After TB outbreak students and staff are worried, but officials say it’s under control
Students and faculty are still worried over the outbreak of tuberculosis that hit Blue Earth County last year. But there’s both, good and bad news.
Last year, eight Blue Earth County residents contracted tuberculosis, six of those individuals being current or former Minnesota State University, Mankato students. International students as well as Minnesota residents were affected by the disease.
Tuberculosis, a bacterial infection, is spread from one person to another through coughing, sneezing, and even talking. Symptoms of TB can range from fever and chest pain to coughing up blood.
The first case of active tuberculosis occurred in January 2018. Once it was found, an immediate and thorough investigation was undertaken by Blue Earth County health officials. Associates of those afflicted were contacted and screened for the disease.
All eight individuals diagnosed with TB have been treated for the disease and are now no longer infectious.
President Richard Davenport released an update to all students and faculty about the TB outbreak late January this year, where he revealed that health officials have identified new cases of TB, though none of them infectious.
President Davenport stated in the email that those not contacted by Blue Earth County officials do not have to do anything. Those that have been contacted, or those who believe they may have been in contact with the disease, should contact their primary health provider for screenings.
An FAQ released by the Student Health Services a few days later reiterated much of what was in the email and mainly answered questions many students might have about both the outbreak and tuberculosis in general.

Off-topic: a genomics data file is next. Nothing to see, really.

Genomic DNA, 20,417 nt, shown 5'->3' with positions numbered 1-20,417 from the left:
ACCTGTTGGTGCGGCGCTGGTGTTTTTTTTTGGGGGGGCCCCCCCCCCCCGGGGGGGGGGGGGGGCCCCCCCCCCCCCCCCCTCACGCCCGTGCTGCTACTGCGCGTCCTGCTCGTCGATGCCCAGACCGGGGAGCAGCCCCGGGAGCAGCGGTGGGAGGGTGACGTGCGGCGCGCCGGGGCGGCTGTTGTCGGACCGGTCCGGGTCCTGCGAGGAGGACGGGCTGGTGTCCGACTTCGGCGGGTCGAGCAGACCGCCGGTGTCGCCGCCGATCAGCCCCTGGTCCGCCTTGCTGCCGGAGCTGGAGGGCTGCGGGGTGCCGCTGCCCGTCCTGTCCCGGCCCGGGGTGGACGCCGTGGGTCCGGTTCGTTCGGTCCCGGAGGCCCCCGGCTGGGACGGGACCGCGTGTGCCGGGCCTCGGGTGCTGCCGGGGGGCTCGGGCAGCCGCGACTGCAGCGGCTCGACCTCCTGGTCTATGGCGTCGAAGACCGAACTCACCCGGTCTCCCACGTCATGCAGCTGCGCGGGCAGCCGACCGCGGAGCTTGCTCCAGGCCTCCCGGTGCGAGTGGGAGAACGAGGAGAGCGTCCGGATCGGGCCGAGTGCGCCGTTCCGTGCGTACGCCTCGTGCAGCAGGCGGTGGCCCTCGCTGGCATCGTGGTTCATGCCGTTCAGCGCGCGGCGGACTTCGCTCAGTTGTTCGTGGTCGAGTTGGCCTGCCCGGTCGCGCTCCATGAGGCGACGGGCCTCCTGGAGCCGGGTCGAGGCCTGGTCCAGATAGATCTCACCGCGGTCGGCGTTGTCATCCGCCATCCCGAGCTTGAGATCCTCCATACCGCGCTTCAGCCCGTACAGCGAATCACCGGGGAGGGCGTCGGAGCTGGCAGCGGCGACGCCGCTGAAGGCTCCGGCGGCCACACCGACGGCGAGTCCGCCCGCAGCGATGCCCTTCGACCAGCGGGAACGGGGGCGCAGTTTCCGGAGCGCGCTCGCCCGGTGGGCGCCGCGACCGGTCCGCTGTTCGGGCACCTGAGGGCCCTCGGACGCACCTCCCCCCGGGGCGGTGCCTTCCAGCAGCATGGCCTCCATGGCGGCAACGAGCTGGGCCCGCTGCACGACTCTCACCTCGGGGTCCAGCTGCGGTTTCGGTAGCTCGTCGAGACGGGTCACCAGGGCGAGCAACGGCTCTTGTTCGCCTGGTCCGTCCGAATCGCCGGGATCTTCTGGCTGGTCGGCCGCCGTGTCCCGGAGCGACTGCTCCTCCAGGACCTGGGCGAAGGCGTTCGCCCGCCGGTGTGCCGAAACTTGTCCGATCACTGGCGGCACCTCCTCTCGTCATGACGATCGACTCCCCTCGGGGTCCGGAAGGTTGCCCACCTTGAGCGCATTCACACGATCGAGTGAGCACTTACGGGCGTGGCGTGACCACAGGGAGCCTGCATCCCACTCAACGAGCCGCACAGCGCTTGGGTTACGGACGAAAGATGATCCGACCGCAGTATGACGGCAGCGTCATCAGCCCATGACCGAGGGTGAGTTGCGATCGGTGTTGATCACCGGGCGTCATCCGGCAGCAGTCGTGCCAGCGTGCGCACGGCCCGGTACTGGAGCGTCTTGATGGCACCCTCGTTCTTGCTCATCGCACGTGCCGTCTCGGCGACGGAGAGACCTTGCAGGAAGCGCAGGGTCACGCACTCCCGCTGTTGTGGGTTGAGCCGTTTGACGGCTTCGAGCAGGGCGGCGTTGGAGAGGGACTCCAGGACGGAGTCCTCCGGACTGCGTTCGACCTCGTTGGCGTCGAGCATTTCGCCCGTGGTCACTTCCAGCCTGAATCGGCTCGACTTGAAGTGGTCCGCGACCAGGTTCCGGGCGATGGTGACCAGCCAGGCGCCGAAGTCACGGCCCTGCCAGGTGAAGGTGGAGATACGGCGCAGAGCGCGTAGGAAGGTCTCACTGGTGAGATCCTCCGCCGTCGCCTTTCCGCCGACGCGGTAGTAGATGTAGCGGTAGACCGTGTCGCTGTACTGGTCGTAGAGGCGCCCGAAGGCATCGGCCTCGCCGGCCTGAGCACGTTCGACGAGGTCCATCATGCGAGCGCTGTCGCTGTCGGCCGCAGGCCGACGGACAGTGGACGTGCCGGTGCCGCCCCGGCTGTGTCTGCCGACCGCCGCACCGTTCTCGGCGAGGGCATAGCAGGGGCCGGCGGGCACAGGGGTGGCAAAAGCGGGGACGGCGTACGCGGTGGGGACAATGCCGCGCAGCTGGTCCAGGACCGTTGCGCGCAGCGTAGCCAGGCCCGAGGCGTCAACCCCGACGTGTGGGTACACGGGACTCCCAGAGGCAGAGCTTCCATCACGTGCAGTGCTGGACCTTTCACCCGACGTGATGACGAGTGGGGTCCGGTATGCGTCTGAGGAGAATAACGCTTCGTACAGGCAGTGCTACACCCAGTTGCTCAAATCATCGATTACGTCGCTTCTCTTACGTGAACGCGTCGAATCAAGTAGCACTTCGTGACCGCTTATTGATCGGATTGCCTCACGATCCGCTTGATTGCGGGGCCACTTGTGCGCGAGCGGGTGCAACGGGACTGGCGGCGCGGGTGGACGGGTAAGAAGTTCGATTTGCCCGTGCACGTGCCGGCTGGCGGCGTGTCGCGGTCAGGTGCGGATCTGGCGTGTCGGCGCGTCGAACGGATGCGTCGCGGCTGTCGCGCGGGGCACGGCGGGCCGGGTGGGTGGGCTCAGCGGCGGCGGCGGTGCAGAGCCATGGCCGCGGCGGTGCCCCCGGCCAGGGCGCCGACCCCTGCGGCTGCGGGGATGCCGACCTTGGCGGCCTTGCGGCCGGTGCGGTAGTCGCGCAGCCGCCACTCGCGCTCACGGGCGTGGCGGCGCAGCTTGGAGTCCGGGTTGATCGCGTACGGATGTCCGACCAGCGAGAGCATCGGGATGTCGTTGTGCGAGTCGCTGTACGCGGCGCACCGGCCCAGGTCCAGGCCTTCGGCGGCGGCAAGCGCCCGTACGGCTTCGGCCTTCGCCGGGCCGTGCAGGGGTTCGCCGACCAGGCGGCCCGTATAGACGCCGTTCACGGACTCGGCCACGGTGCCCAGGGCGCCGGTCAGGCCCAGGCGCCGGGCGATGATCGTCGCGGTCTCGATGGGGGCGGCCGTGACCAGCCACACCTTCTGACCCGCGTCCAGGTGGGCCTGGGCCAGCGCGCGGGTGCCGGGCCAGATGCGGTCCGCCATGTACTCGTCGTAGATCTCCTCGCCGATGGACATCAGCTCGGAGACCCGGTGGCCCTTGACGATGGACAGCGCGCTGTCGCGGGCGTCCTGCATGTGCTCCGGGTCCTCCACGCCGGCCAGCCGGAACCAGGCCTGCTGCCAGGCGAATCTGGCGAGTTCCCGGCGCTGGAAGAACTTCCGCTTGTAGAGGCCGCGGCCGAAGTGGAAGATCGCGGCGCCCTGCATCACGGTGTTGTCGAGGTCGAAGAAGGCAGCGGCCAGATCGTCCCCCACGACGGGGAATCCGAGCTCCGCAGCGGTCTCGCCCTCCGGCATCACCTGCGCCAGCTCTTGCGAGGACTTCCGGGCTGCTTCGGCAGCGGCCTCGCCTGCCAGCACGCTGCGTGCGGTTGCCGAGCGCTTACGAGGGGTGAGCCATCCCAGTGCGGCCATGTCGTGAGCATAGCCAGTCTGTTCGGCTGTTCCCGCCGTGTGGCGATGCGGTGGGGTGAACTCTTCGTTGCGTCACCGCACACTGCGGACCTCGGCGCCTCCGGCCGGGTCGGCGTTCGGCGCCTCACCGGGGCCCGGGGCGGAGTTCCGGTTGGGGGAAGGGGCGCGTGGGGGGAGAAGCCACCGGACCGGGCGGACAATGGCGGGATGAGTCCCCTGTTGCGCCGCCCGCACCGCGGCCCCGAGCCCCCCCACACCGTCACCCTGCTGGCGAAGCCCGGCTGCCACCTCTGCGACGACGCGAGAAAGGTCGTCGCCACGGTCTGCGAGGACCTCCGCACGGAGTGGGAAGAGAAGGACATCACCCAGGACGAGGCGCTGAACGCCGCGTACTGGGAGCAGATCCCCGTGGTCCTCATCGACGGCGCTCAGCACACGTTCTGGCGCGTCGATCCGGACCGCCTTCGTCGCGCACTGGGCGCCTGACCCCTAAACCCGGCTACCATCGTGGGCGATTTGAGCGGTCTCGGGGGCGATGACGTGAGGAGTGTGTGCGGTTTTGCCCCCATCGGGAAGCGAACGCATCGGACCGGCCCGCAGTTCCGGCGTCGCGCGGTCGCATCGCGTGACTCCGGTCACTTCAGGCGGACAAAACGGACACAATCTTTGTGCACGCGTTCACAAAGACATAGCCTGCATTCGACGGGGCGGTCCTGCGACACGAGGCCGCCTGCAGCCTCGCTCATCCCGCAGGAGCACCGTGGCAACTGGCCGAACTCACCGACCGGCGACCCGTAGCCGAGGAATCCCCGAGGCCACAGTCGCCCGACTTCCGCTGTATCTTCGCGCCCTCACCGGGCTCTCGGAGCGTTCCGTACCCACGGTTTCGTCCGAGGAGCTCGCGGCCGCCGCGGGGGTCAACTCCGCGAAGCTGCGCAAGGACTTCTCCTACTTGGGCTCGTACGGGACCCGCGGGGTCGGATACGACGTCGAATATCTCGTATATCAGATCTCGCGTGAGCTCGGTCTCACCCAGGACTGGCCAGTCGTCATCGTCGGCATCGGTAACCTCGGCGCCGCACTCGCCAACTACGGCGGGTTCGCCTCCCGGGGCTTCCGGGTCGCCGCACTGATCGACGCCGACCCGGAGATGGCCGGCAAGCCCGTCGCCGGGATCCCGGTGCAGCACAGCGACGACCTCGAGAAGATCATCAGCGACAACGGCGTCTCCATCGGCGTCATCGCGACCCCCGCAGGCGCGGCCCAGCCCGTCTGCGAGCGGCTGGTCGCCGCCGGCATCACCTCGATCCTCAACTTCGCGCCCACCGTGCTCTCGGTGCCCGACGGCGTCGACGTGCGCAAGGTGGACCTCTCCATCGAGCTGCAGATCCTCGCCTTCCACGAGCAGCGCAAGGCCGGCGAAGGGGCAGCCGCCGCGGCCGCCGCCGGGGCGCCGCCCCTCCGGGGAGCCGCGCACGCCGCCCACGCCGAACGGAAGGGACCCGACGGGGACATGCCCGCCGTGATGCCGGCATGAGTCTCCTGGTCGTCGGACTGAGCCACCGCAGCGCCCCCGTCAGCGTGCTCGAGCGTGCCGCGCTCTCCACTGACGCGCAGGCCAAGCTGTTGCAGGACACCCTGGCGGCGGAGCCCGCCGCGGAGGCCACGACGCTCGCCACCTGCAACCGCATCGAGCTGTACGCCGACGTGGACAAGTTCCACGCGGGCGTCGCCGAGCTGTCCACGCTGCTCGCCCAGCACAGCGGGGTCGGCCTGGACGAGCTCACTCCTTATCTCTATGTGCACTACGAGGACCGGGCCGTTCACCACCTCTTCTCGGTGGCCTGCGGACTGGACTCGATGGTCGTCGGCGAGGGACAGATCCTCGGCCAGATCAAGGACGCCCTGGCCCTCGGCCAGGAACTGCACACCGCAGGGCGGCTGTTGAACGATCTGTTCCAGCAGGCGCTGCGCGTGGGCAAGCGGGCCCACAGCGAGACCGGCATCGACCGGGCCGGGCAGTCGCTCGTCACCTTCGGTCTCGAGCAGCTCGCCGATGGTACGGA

Speaking to the Reporter directly, SHS Director Wendy Schuh talked about the ongoing investigation, and what both, the school and Blue Earth County, are doing to ensure all residents are safe from infection.
“So, the way that is that there are no known active cases because of all those active cases that have been diagnosed have been treated and are no longer infectious,” said Schuh.
MNSU is not taking any chances however, as the school is implementing screenings for all current international students. The screening was scheduled for January 30, but was canceled and rescheduled because of the polar vortex that caused temperatures to plummet to dangerous conditions and caused the entire school to close that day.
Blue Earth County health officials are focused on trying to reach out to anyone who may potentially unknowingly have the disease.
Searching for those afflicted with TB is difficult, because it can take up to ten weeks of tuberculosis being in your system for it to show up during screening, and thus it’s impossible to get a precise number on who may or may not have tuberculosis.
With the spring semester now in its second month, the school wants to make sure all students are safe from any potential diseases. Schuh wants to make sure all students know that they are able to come to the Student Health Services Center, located in the Carkoski Commons.
“That’s something that we deal with every year, and we work with Blue Earth County regularly on any infectious disease, so not specific to TB, any infectious disease, we work with them on treating and managing that. It’s part of what we are as a medical clinic,” said Schuh.
Feature photo courtesy of self.com.